The dollar value of U.S. surface trade with Canada and Mexico rose 11 percent in June to $77.5 billion, the Bureau of Transportation Statistics said Tuesday.
That’s a 52.7 percent increase from June 2009, when the economic recovery was just beginning, and a 4.6 percent increase over June 2008 — the previous high mark.
The June figures reflect increased international trade this year with customers and suppliers on both sides of the U.S. border, despite a faltering domestic economy. Trucking companies such as FedEx Freight, Swift Transportation and Averitt Express are expanding on both sides of the U.S. border as freight flow increases.
U.S.-Canada surface trade reached $46.1 billion in June, a 9.7 percent year-over-year increase, and U.S.-Mexico trade hit $31.4 billion, a 12.8 percent increase.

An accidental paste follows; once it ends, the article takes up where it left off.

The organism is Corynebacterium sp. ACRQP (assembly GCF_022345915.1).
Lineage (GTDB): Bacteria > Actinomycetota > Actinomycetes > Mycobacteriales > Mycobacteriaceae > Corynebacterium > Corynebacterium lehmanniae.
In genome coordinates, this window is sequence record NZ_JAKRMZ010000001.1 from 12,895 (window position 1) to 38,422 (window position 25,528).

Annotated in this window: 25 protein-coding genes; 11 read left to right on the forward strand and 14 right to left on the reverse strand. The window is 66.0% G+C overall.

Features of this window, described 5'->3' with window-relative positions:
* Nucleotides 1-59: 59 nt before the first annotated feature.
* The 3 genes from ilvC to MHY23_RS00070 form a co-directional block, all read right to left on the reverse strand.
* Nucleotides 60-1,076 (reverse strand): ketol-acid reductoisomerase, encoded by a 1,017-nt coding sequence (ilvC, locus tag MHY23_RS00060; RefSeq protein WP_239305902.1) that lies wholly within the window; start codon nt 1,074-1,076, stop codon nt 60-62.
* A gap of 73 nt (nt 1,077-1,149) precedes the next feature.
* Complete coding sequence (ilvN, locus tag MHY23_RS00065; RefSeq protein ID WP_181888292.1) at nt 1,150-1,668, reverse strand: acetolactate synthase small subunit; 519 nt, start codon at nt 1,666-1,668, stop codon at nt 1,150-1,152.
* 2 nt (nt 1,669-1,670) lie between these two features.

The value of NAFTA trade increased only 0.3 percent, however, from May. Since April, that value has increased 5 percent, and it is up 14.5 percent since January.
In June, 85.5 percent of U.S. trade by value with Canada and Mexico moved via land — truck, rail and pipeline — 10.3 percent by vessel, and 4.2 percent by air.
The value of U.S. exports increased slightly faster than that of imports, rising 11.8 percent year-over-year compared with a 10.3 percent increase for imports.
Trucks accounted for 70 percent of that freight by value, or $53.9 billion. Railroads handled $12.5 billion in cross-border trade, and $7.4 billion moved by pipeline.